Yesterday’s post highlighted the inventive nature of outboard motor innovator Ole Evinrude. Today, let’s take a look at a few trials and tribulations the Evinrude company has faced throughout its long and storied history. The company’s first major competitor, Johnson Motors, got its start in a Terre Haute, Ind., garage. Johnson focused its attention on planes and boats, releasing the world’s first heavy outboard engine in 1926. The stock market crash hit Johnson especially hard, and Evinrude managed to buy up controlling shares of the company. The Outboard Marine and Manufacturing Corporation, or OMC, was born.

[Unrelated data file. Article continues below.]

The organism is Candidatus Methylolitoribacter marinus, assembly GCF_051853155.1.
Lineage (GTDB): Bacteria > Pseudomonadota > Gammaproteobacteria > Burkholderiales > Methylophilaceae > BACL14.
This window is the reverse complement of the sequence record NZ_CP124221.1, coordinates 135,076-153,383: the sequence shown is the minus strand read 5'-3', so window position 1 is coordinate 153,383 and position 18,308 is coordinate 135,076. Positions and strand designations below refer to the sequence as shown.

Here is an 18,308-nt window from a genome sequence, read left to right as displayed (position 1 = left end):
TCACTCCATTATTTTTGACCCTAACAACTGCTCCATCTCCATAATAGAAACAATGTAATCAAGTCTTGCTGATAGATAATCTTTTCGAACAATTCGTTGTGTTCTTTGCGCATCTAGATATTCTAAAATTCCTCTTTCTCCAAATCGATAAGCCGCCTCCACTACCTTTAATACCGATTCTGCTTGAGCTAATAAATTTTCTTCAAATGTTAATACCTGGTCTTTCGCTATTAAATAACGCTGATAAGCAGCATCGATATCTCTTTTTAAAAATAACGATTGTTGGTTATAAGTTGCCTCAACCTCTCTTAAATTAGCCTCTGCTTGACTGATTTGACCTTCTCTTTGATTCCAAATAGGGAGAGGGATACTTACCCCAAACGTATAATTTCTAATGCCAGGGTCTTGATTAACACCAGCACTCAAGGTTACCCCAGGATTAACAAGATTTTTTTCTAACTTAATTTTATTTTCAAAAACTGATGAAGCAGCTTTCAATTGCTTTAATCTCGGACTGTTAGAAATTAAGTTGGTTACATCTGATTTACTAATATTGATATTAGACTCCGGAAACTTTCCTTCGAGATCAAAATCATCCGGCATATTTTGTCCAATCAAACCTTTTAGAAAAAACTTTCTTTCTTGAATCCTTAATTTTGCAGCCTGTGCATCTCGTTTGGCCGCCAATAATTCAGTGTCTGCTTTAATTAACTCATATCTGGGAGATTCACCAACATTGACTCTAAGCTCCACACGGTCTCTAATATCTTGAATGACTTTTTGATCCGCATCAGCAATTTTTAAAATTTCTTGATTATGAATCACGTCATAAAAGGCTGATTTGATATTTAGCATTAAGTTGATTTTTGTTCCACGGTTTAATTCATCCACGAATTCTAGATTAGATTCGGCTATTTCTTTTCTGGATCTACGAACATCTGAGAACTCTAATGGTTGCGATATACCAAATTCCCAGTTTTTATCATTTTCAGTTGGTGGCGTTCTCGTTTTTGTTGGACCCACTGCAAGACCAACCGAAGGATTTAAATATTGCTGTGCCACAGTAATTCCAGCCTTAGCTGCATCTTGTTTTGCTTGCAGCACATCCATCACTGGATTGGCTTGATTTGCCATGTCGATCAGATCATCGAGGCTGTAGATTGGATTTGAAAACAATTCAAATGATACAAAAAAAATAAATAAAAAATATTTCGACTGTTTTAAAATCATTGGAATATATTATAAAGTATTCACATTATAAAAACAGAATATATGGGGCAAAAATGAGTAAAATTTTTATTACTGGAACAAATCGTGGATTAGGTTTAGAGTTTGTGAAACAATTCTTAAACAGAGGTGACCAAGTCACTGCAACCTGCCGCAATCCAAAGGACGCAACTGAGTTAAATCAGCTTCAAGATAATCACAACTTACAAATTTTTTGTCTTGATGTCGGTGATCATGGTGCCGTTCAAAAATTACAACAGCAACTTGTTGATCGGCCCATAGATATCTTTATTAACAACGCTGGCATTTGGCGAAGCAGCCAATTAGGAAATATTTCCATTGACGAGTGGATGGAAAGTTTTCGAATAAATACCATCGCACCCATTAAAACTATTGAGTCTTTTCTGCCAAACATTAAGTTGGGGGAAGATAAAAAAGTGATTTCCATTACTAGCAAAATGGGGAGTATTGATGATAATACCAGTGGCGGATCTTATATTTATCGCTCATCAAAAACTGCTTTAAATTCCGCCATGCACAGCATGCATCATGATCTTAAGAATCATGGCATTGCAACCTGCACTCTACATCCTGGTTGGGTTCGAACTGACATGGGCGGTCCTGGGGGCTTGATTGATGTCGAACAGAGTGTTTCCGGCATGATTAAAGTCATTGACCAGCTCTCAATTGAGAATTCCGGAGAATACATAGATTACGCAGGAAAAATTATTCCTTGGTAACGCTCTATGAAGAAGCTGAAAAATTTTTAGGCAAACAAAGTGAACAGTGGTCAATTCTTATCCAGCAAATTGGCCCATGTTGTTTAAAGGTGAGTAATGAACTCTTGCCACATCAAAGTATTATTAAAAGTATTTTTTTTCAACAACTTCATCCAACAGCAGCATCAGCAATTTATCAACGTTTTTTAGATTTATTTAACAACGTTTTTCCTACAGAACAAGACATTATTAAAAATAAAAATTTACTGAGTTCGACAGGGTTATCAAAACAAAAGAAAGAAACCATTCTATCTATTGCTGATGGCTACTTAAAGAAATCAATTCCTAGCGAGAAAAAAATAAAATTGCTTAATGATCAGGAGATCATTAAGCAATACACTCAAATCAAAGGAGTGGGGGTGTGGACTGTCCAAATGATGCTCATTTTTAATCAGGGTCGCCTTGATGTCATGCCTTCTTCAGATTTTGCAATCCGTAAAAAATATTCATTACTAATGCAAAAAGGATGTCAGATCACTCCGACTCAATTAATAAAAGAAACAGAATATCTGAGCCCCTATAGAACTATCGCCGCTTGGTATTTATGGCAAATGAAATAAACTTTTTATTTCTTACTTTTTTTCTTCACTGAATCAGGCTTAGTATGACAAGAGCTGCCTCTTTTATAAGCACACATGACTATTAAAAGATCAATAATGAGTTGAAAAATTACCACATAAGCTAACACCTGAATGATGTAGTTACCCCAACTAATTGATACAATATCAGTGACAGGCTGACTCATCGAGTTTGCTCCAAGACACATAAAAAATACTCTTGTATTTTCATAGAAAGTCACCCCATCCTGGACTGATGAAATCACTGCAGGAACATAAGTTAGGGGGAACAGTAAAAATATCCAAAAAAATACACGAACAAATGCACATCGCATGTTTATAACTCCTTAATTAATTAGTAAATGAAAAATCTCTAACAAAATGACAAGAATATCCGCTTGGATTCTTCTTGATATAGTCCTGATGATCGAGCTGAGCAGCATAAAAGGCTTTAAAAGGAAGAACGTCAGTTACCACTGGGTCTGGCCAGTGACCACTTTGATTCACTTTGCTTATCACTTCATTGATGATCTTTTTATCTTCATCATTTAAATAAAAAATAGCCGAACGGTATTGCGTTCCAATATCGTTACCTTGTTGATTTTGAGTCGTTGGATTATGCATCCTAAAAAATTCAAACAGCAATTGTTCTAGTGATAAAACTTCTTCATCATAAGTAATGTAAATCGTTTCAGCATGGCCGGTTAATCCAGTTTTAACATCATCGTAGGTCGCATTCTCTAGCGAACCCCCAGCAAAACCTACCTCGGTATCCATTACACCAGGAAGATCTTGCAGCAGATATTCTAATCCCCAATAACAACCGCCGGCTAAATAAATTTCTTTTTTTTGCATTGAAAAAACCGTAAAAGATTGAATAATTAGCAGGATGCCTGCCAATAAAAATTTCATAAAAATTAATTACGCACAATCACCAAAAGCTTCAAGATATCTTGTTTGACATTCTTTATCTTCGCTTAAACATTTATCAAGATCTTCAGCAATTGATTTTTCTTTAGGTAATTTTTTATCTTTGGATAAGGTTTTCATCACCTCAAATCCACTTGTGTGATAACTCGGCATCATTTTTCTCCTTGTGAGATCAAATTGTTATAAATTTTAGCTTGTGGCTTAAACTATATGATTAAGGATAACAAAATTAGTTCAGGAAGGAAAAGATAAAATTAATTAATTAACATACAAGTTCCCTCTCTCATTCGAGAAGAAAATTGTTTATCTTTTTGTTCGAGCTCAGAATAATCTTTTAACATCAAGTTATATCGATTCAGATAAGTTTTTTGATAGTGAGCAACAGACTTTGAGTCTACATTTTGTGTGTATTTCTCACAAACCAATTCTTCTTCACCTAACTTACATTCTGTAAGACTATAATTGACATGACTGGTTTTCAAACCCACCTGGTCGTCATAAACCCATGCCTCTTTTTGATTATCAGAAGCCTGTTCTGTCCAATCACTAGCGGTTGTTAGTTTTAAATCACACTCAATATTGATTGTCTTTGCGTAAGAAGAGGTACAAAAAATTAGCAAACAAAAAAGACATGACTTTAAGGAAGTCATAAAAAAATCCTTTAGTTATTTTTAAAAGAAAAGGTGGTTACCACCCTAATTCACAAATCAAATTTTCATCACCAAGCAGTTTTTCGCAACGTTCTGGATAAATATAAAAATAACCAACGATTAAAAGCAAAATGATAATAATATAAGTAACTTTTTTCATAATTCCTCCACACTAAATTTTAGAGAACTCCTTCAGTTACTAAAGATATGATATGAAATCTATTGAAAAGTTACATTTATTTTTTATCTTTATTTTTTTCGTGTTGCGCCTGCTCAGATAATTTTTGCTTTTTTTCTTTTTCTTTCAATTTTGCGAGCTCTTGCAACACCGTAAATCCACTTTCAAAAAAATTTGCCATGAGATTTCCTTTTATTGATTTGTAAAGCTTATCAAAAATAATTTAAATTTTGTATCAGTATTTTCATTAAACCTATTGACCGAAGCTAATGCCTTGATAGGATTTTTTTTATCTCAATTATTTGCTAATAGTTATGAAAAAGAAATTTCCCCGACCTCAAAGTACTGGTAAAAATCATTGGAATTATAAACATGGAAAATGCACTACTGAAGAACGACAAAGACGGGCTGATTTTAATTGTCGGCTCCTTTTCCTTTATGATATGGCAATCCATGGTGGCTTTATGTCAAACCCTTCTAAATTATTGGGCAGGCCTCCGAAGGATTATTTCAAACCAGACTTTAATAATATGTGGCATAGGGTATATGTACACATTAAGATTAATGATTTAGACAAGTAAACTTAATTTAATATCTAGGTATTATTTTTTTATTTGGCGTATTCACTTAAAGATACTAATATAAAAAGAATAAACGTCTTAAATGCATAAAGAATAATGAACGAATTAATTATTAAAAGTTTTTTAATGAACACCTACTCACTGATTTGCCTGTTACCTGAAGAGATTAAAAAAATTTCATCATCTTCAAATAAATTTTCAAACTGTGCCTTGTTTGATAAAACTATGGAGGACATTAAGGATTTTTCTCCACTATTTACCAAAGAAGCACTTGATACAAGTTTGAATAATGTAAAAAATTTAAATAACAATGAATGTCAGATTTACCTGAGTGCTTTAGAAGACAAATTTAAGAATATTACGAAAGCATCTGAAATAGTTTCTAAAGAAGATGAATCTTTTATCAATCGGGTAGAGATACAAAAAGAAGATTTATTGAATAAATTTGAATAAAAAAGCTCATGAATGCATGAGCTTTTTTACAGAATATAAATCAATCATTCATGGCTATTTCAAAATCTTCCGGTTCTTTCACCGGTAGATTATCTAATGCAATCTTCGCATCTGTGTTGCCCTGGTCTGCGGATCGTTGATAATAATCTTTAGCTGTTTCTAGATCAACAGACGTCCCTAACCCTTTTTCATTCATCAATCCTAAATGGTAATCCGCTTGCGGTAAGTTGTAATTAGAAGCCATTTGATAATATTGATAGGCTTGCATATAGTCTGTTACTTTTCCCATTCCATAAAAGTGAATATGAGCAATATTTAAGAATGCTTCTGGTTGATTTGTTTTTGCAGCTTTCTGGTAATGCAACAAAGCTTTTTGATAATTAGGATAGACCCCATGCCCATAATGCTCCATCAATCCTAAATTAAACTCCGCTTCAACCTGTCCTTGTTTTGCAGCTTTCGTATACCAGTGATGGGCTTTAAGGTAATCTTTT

Business boomed during most of the rest of the 20th century, but things took a turn for the worse in 2000. With flagging sales and an inability to cope with increasingly strict environmental standards, OMC announced bankruptcy. That’s where Bombardier Recreational Products came in. The Canadian company purchased the Evinrude and Johnson brands and strove to uphold their proud tradition. The company has continued to produce high-quality Evinrude XD100 oil among many other products for boating enthusiasts.